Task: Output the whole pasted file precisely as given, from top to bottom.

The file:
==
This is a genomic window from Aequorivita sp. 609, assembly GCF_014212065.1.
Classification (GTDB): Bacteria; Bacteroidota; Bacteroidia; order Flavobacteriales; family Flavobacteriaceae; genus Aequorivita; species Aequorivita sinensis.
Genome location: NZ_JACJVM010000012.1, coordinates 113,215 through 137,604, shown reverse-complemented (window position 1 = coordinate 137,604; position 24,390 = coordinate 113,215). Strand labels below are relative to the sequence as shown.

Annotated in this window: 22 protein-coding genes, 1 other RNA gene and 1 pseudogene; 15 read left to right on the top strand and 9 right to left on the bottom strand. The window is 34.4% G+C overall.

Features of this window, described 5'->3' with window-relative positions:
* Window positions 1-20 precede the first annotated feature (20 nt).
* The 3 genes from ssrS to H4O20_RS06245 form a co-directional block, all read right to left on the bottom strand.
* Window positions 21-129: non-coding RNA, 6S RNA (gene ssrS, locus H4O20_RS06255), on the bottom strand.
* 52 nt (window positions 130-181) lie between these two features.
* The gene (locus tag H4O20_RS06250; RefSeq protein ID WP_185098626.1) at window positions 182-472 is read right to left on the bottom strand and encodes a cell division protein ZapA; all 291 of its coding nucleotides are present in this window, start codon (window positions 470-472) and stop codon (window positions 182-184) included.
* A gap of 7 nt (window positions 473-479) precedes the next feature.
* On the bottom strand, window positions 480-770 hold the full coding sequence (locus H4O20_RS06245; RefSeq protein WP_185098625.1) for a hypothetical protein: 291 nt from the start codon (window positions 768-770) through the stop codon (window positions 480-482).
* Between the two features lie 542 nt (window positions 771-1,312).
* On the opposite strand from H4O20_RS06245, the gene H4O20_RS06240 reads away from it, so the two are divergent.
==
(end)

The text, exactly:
This is a genomic window from Aequorivita sp. 609, assembly GCF_014212065.1.
Classification (GTDB): Bacteria; Bacteroidota; Bacteroidia; order Flavobacteriales; family Flavobacteriaceae; genus Aequorivita; species Aequorivita sinensis.
Genome location: NZ_JACJVM010000012.1, coordinates 113,215 through 137,604, shown reverse-complemented (window position 1 = coordinate 137,604; position 24,390 = coordinate 113,215). Strand labels below are relative to the sequence as shown.

Annotated in this window: 22 protein-coding genes, 1 other RNA gene and 1 pseudogene; 15 read left to right on the top strand and 9 right to left on the bottom strand. The window is 34.4% G+C overall.

Features of this window, described 5'->3' with window-relative positions:
* Window positions 1-20 precede the first annotated feature (20 nt).
* The 3 genes from ssrS to H4O20_RS06245 form a co-directional block, all read right to left on the bottom strand.
* Window positions 21-129: non-coding RNA, 6S RNA (gene ssrS, locus H4O20_RS06255), on the bottom strand.
* 52 nt (window positions 130-181) lie between these two features.
* The gene (locus tag H4O20_RS06250; RefSeq protein ID WP_185098626.1) at window positions 182-472 is read right to left on the bottom strand and encodes a cell division protein ZapA; all 291 of its coding nucleotides are present in this window, start codon (window positions 470-472) and stop codon (window positions 182-184) included.
* A gap of 7 nt (window positions 473-479) precedes the next feature.
* On the bottom strand, window positions 480-770 hold the full coding sequence (locus H4O20_RS06245; RefSeq protein WP_185098625.1) for a hypothetical protein: 291 nt from the start codon (window positions 768-770) through the stop codon (window positions 480-482).
* Between the two features lie 542 nt (window positions 771-1,312).
* On the opposite strand from H4O20_RS06245, the gene H4O20_RS06240 reads away from it, so the two are divergent.